Select Committee on Foreign Affairs Minutes of Evidence

Memorandum from the BBC World Service


  1.  At the beginning of the 21st century the World Service's role as the world's reference point is as important as at any time in its history. The proposed strategy for 2003-06 combines an appropriate long-term response to the changed global context after 11 September, particularly in relation to South West Asia and the Arab world, and to changing audience needs, brought about by technological and competitive developments in critical markets. It will enable us to build on our current success:

    —  Our measured global audience is currently 150 million—far above any other international radio broadcaster.

    —  The World Service has expanded its FM presence to 129 capital cities in the world, reaching at least 22 million listeners and giving it a new level of competitiveness in increasingly sophisticated markets.

    —  Traffic to our online sites has more than doubled in the past year to 75 million page impressions a month in March 2002, already meeting targets for 2004.

    —  In 2001 the World Service won the prestigious Webby award, being judged the world's best radio website on the Internet.

    —  Our online discussion forums are attracting influential audiences to global political debates involving world figures such as Nelson Mandela, Vladimir Putin, and King Abdullah of Jordan.

    —  24 per cent of opinion formers and decision makers in Boston, New York and Washington listen to the World Service each week.

    —  An independent survey among MPs rated BBC World Service as the leading British brand name, scoring far higher than any other brand.

    —  The World Service has risen to the challenges posed by the events of 11 September by expanding programming in Pashto, Persian, and Urdu, making Arabic a 24-hour news service, and broadcasting in English an enhanced schedule of news, current affairs and analysis programming.

  2.  It is a key Government priority to secure a modern international role for Britain, forging greater connections and a trust between diverse global communities, developing partnerships, promoting a more open and participative dialogue of understanding. To do this, the role of public diplomacy is increasingly important: communicating with key target groups abroad is as essential as communicating with governments. The World Service should play a pivotal role as the best known and most respected independent voice in international broadcasting.

  3.  The proposed investment priorities for 2003-06 are in the following three areas:

    —  Geopolitical content.

    —  Online development.

    —  Increased competitiveness via FM in critical markets.

  4.  In support of these investments, we will also continue to implement our capital plan for the modernisation of transmission and distribution assets.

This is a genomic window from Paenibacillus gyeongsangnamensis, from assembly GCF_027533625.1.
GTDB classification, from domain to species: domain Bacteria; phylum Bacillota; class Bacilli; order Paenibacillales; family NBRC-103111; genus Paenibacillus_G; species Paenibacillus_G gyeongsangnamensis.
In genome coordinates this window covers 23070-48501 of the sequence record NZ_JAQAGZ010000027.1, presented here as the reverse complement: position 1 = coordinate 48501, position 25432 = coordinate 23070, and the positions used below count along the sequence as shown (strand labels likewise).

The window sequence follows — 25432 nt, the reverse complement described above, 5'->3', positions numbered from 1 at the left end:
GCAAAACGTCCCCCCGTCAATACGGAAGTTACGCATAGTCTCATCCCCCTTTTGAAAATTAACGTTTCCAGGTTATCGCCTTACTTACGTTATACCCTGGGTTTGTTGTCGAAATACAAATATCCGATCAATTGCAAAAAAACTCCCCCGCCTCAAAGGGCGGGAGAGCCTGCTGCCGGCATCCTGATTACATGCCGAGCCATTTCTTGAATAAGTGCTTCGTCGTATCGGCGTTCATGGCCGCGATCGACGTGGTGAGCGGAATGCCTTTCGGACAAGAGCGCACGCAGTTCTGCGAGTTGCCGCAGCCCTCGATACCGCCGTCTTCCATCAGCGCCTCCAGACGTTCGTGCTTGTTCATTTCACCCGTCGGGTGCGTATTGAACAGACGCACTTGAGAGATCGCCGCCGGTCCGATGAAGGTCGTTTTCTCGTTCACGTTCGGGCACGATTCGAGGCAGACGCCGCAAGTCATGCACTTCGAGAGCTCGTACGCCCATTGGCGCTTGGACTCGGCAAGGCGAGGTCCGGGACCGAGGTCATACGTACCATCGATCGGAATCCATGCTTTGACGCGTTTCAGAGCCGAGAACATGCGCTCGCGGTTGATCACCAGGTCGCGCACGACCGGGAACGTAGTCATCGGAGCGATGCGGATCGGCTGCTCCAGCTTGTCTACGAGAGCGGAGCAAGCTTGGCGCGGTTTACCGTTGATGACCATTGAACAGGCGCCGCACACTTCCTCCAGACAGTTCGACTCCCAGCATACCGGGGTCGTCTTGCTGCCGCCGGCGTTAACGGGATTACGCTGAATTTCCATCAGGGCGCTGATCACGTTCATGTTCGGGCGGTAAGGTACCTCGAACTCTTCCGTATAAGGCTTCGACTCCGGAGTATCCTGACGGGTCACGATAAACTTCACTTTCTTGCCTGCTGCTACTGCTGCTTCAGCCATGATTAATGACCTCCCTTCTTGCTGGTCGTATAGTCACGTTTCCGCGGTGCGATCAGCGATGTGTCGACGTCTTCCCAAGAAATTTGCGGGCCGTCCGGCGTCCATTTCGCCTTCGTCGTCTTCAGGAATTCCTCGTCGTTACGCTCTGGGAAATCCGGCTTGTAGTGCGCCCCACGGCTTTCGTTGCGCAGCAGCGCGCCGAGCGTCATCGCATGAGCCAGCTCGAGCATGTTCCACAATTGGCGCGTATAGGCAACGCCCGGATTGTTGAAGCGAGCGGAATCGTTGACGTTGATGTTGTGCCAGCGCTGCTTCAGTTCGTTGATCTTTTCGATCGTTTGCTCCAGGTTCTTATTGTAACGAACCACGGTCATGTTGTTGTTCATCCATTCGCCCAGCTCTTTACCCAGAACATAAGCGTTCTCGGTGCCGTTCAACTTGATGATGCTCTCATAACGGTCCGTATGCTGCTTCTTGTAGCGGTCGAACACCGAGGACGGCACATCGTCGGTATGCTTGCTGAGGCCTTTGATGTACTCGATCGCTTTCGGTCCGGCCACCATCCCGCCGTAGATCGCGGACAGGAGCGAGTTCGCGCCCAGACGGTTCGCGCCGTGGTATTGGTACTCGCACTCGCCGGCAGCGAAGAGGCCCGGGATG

The World After 11 September

  5.  The terrorist attacks in the United States have profound implications for both Britain's and the World Service's geopolitical priorities, with an increased focus on South West Asia and the Arab world and the global drive to eradicate terrorism. As an immediate response to the crisis we expanded Arabic into a 24-hour news and current affairs radio service and increased output in Pashto, Persian and Urdu. We have also improved our audibility to the region. As well as maintaining this increased output, there is an overwhelming longer-term imperative to engage with our audiences by providing a service which helps with the rebuilding of civil society and contributes to a climate of tolerance.

  6.  Therefore, for the 2003-06 period we aim to:

    —  substantially strengthen programming in Pashto, Persian and Urdu, continue Arabic as a 24-hour news service and strengthen our journalistic presence in the region;

    —  maintain the new MW frequency for South West Asia;

    —  launch a sustained series of programming initiatives aimed at opening up the debate on such issues as Islam and democracy, models of governance and concepts of justice in World Service languages for the area;

    —  expand programming for Central Asia in Uzbek and Azeri.


  7.  The state of Africa is, in Tony Blair's words, "a scar on the conscience of the world". As the leading international broadcaster in Africa, the World Service is in a unique position to foster a pan-African and global debate to help overcome the decades of poverty, conflict and poor governance. The World Service therefore proposes for the 2003-06 period:

    —  a new daily programme for Africa in English which drives the development debate forward;

    —  increased newsgathering throughout the continent to improve reporting and relevance;

    —  building closer relationships with FM partner stations;

    —  integrating the successful but temporary lifeline programming for the Great Lakes region of Africa into core Grant in Aid.